February 14, 2013
More often than not, the party facing the factual disadvantage is the defense, whether it is civil or criminal. Thus, these unique legal arguments are usually progeny of the defense.
A recent ruling from New York highlights an example of what would certainly qualify as an “interesting” legal argument by the defense.
The case, People v. Golb, is an appeal from a criminal jury trial convicting the defendant, Raphael Golb, of various counts of identity theft and forgery.
Golb’s argument on appeal? That the identity theft is a form of speech protected by the First Amendment.
Once you get into the facts of the case more, however, you realize that the argument isn’t as completely outlandish as it may first seem (although it still certainly is peculiar).
Hot Doc: People v. Golb
Golb’s father is “an expert on the Dead Sea Scrolls,” and Golb set up email accounts in which he pretended to be other scholars who disagreed with his father’s opinion on the origin of the Scrolls.
Among other things, Golb sent some emails under the false guise of one of his father’s rivals and “purportedly admitted to acts of plagiarism.”
The free speech argument comes up in a couple of areas.
First, Golb argued that the emails were only intended to be satire or parody, which are protected forms of speech under the First Amendment.
Usually used as a form of criticism, satire and parody are indeed protected forms of speech under the First Amendment, and one of the key elements in identifying them as such is some form of imitation of the subject of the criticism.
While it’s true that Golb was using the emails to criticize others and that he was imitating the subjects of his criticisms, there is still one vital element missing: others must know that it is not the original and is instead a parody or satire.
Instead, Golb clearly intended the emails to appear as though they were written by his father’s rivals, and seemingly included nothing else in the messages to make the average reader believe that they were parodic or satiric in nature.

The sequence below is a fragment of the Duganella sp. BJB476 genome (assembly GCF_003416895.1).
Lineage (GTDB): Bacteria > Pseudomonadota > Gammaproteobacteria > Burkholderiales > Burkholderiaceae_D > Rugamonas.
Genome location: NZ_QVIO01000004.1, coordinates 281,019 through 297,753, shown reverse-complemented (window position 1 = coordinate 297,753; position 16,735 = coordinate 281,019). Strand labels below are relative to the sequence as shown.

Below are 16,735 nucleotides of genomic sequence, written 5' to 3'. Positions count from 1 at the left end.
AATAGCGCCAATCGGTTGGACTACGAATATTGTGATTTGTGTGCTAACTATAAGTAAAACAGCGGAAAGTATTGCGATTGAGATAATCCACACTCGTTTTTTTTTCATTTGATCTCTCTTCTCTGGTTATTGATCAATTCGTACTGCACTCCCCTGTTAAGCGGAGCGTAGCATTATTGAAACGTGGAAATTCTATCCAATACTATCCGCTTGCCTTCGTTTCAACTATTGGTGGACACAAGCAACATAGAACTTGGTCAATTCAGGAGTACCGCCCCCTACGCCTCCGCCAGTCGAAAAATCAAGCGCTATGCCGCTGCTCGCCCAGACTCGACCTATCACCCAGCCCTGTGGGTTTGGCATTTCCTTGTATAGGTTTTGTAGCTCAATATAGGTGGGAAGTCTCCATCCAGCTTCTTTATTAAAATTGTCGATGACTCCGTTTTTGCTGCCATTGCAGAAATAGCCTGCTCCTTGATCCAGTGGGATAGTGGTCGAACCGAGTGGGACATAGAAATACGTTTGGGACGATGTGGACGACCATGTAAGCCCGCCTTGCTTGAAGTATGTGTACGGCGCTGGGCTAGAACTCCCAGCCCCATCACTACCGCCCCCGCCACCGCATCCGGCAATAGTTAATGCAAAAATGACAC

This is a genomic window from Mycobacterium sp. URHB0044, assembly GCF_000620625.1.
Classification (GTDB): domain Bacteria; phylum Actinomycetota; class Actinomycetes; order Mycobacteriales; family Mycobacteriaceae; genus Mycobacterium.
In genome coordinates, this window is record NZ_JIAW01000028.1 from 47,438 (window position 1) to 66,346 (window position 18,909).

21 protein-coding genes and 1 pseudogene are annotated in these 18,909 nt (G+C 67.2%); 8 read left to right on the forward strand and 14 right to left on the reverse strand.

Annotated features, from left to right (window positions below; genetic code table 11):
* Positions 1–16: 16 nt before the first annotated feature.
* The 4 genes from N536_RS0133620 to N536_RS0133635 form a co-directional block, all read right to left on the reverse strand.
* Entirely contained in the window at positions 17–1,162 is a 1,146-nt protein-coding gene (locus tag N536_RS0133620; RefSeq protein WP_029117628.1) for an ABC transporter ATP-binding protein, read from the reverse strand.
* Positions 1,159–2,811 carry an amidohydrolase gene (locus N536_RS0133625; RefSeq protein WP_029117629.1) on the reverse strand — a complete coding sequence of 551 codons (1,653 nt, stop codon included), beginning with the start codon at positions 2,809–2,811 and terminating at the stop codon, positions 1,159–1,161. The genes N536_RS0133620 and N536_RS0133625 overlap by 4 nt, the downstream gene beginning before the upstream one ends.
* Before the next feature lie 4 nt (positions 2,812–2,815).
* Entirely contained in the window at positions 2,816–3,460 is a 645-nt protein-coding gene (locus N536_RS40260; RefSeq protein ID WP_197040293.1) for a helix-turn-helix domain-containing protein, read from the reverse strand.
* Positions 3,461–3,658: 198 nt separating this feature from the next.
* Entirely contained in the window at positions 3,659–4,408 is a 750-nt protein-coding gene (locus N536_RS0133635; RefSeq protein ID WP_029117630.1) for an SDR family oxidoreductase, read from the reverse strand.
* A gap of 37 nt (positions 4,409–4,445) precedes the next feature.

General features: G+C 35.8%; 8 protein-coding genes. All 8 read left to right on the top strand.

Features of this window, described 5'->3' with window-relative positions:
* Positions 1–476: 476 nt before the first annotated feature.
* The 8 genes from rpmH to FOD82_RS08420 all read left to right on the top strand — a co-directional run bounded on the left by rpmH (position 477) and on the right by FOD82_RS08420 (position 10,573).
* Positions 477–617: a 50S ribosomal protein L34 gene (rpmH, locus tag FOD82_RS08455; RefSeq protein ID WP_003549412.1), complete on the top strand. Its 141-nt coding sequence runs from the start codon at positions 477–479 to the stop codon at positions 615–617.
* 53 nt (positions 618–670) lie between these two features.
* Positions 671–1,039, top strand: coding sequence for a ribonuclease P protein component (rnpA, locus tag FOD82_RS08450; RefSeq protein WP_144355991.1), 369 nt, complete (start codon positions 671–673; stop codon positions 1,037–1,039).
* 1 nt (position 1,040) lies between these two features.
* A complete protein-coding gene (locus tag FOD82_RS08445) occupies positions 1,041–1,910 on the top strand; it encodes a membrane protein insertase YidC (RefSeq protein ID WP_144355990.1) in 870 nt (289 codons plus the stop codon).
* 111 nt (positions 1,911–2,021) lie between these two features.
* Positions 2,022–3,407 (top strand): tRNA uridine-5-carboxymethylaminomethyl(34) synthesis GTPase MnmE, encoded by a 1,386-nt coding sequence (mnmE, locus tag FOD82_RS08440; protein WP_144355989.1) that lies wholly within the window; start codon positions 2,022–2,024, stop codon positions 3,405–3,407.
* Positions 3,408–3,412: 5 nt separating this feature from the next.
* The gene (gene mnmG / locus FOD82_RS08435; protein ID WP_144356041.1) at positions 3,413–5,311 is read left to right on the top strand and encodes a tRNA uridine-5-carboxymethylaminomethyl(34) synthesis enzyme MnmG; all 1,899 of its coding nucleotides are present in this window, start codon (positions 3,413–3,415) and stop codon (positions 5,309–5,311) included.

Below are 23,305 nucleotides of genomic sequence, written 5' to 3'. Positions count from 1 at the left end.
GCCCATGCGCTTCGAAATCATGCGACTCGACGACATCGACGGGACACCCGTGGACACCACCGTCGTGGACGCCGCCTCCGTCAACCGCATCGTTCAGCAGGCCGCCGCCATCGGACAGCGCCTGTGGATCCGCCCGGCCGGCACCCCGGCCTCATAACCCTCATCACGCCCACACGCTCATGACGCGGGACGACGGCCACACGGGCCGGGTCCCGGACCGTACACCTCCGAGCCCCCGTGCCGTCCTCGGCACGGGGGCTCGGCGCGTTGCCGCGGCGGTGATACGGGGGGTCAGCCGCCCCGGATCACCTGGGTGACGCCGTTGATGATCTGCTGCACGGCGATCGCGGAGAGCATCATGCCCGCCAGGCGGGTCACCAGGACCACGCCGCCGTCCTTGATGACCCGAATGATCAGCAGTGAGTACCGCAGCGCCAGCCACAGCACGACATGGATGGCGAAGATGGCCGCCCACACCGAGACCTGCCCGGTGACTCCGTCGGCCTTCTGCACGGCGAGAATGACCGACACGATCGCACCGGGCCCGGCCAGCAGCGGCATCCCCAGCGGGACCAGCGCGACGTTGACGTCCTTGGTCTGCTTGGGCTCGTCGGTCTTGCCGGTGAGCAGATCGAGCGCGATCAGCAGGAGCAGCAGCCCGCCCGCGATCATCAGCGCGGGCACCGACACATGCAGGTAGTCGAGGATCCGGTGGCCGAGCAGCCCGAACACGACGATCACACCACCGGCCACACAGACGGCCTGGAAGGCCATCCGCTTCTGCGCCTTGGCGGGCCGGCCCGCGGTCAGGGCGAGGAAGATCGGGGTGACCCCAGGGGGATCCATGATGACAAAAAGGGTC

Even if Golb had included statements in the emails that were so outlandish that no reasonable person could have taken them seriously, his argument might have stood a chance. But such wasn’t the case: Golb apparently wanted the emails to appear as much as possible as though they were penned by his father’s rivals.
Golb’s second free speech argument was that the emails were part of an academic discussion, which is also protected by the First Amendment.
The court’s reply to this argument was that Golb was not prosecuted for the content of the emails, but for “the act of impersonation and its unlawful intent.” Further, the court held that “[t]he fact that the underlying dispute between defendant and his father’s rivals was a constitutionally-protected debate does not provide any First Amendment protection for acts that were otherwise unlawful.”
Yes, the arguments seem a bit far-fetched, but when the facts and the evidence are so stacked against you, the only alternative to a thin legal argument is giving up.
Obviously, the latter is an untenable option, especially to criminal defendants, so it’s unlikely that we’ll be seeing the end of these imaginative legal theories anytime soon.